Sometimes I have to pray a little bit more to be able to get somewhere where I feel like the tweet can be something meaningful. Sometimes I have no words. In that case, I usually go back to scripture: God understands our groaning (Rom. 8:26).

You can’t fix the world in 280 characters (the allowable number of characters in a single tweet). You can’t carry the burden of saving the world all by yourself. But if we open ourselves, the Spirit guides us to where our prayer needs to be.

I will honestly say I spend a lot more time praying than I do tweeting. The tweets just come after the prayer.

What were your hopes when you started this practice?

From the beginning I wanted this to be as nonviolent of a prayer response as possible. Initially, I wanted to keep myself calm and centered and engaged. I wanted to prevent myself from the temptation of tuning out. I wanted to stay focused on the common good.

I knew intuitively that sending these tweets would help me to be human through what I feared would be an inhuman time. We all can be tempted to see the worst in people and not to see their humanity.

Have you gotten any surprising responses?

I have a number of people who argue with me, saying that the president is not understanding, that prayers aren’t working, and that God can’t fix the president. That kind of response tells me about our lack of understanding of prayer and free will and our underdeveloped understanding of our relationship with God. The very act of praying is an act of solidarity and faith and hope, and in itself prayer has an impact whether what I pray for happens or not.

I’ve received more positive responses than hate mail. I had one woman write that she had gone to confession because of her anger. The priest told her to go look at my Twitter feed as penance. Then she wrote me to say, “How do you do that?”

It surprises me that this public practice that I started for myself has been meaningful to other people.

How do you do that—maintain a measured and charitable tone when tweeting about such emotionally charged issues?

I had a priest friend many years ago who, when my mom was dying and I had a lot of frustrations and anger with God, said, “Read the psalms, because people were pretty angry there.” Anger and righteousness in the sake of justice have a place in our prayer.

At the same time, there’s so much division in the world.

The spirit and charism of my congregation is peace. We have been studying and committing ourselves to nonviolence for as long as I’ve been in the congregation—specifically nonviolent communication and nonviolent language.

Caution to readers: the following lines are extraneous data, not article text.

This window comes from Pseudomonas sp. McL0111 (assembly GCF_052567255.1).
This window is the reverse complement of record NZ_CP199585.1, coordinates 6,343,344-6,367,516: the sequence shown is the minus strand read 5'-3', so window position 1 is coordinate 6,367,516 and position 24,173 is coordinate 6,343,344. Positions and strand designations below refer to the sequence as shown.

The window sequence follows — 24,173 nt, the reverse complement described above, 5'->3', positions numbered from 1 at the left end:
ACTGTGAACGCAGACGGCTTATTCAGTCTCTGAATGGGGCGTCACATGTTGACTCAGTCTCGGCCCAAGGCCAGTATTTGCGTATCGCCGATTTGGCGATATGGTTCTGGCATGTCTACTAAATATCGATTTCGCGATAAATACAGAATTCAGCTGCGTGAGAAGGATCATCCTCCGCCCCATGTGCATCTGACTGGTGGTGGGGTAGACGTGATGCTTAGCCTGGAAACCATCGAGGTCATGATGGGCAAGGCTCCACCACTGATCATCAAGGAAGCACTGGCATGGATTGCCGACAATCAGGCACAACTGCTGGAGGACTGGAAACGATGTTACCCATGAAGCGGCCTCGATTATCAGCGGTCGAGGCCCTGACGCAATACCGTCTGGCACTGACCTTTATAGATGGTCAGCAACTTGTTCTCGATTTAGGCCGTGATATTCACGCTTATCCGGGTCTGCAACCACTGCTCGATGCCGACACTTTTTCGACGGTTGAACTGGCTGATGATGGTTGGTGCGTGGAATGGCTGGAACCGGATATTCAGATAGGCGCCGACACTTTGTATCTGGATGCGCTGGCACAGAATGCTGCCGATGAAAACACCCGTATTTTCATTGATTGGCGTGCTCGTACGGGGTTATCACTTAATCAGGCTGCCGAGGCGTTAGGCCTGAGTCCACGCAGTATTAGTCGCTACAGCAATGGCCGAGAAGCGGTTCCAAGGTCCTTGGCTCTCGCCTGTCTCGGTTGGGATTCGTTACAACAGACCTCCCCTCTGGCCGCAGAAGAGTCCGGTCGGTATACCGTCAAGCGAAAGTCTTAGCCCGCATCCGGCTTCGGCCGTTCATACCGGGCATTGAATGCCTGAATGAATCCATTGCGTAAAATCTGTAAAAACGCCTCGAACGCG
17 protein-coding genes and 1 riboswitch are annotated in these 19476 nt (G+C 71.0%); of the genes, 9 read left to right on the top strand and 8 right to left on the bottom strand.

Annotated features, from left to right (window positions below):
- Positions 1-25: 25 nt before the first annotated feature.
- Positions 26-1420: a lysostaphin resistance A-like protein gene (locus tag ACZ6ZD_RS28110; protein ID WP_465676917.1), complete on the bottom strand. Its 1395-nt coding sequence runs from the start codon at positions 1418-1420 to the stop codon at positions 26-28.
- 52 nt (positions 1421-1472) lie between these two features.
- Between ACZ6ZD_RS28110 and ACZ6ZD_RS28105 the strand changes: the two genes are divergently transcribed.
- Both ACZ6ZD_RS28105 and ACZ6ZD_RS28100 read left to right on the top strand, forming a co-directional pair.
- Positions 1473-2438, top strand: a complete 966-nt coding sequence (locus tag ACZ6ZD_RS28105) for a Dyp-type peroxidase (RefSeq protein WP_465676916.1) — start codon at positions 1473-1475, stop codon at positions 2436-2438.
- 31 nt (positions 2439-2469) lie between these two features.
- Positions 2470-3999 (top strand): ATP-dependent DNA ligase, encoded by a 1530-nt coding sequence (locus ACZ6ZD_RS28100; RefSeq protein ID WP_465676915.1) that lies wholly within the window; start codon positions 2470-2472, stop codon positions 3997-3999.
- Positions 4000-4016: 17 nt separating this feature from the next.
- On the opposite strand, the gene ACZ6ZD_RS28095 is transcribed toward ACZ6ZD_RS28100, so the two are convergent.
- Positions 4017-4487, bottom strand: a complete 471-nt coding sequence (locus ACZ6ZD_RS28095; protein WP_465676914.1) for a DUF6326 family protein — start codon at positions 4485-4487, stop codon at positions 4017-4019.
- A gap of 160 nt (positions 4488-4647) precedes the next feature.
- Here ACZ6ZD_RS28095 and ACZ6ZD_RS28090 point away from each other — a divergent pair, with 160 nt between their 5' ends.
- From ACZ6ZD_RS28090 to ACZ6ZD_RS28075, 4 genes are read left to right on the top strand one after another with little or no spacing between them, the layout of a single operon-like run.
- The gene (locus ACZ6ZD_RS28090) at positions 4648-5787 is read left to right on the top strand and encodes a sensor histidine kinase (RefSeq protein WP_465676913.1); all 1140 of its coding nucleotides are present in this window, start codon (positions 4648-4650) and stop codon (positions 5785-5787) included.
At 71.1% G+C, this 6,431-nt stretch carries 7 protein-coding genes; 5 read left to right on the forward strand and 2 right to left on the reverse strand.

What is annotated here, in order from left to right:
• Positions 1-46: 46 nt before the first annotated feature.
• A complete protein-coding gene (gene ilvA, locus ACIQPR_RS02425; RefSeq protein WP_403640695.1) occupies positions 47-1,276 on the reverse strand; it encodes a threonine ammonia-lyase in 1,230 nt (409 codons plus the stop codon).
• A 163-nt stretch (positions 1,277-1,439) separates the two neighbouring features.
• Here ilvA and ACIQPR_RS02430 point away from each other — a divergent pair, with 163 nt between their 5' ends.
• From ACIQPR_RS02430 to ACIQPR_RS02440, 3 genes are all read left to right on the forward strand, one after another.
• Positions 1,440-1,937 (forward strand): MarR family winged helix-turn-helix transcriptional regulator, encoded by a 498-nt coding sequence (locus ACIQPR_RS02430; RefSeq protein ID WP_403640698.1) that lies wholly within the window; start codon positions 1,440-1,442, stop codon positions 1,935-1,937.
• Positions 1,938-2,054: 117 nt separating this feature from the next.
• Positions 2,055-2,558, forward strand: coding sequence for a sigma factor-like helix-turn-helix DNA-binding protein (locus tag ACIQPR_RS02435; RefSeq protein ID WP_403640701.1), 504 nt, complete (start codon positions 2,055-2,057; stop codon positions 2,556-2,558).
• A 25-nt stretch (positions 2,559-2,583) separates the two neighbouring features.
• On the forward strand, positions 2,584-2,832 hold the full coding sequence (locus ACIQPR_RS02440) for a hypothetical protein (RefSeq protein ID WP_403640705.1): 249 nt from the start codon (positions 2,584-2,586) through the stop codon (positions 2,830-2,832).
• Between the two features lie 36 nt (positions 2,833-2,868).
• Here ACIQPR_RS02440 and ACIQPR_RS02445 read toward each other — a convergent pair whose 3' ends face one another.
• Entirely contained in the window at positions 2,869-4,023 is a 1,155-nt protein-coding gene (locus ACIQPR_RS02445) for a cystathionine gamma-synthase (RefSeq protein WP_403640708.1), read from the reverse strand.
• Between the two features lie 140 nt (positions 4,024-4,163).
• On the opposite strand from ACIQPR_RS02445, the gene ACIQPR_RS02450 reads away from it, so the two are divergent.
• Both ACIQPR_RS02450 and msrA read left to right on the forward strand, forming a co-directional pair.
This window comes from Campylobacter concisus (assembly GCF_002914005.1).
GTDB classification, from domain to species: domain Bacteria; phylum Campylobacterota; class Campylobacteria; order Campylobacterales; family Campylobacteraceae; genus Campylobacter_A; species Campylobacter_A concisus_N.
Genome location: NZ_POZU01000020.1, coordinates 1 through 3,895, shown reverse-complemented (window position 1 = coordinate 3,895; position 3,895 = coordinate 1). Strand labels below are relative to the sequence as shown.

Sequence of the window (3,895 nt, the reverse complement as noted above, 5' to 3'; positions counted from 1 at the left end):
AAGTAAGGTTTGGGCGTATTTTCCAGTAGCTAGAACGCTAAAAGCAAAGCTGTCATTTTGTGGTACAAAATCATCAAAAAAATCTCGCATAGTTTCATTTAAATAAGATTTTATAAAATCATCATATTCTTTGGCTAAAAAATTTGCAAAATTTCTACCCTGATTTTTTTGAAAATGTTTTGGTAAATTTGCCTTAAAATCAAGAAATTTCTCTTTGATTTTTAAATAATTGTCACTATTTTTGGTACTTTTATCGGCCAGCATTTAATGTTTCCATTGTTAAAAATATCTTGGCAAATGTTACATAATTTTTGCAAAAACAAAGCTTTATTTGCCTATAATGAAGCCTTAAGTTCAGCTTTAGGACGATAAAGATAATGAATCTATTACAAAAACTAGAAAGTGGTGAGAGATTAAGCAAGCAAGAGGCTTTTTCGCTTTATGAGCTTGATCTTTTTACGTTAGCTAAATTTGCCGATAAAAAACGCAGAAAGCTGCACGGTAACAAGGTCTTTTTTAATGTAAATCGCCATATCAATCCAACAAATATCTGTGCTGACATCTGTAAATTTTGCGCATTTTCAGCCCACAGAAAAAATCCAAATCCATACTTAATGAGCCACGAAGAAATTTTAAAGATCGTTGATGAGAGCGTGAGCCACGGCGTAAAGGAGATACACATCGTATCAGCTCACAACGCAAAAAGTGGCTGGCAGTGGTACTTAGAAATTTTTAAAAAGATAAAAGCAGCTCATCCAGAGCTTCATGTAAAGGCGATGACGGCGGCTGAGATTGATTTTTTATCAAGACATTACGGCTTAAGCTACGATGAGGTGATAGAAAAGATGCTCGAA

As I have evolved with this practice, I have become more aware of the things people feel free to say about public figures. Part of my trying to find that measured voice is to be a model and a witness for peace.

If we’re really upset with divisive language, polarization, and hate speech, why on earth would we return it? As a Christian, that’s not what Jesus would do. Jesus was righteously angry when he needed to be, but he also advised us to turn the other cheek and to love both our neighbor and our enemy.

When I started, my tweets were more matter-of-fact messages. About a year and a half in, I started tweeting to the president as a person. That has helped me.

Do you consider your tweets to the president to be a ministry?

I do. I’m a writer. I write for Global Sisters Report, and I’m working on a couple of book projects. So writing is one of my ministries. If I had more time, writing to encourage social action and promote Catholic social teaching would be an even bigger ministry for me. Given that my schedule is often very full, my tweeting has definitely become a ministry.

Has your tweeting changed the way you act offline?

The tweeting project, just by its very sustained nature and the fact that I do it every day, has been a theological experience for me. It’s grounded in our reality, just as Jesus grounded himself in our reality. It’s incarnational in a way that I never would have expected.

I have found myself wanting to challenge my loved ones to think about what they’re saying, the patterns that they’re inadvertently replicating, and the division to which they’re contributing.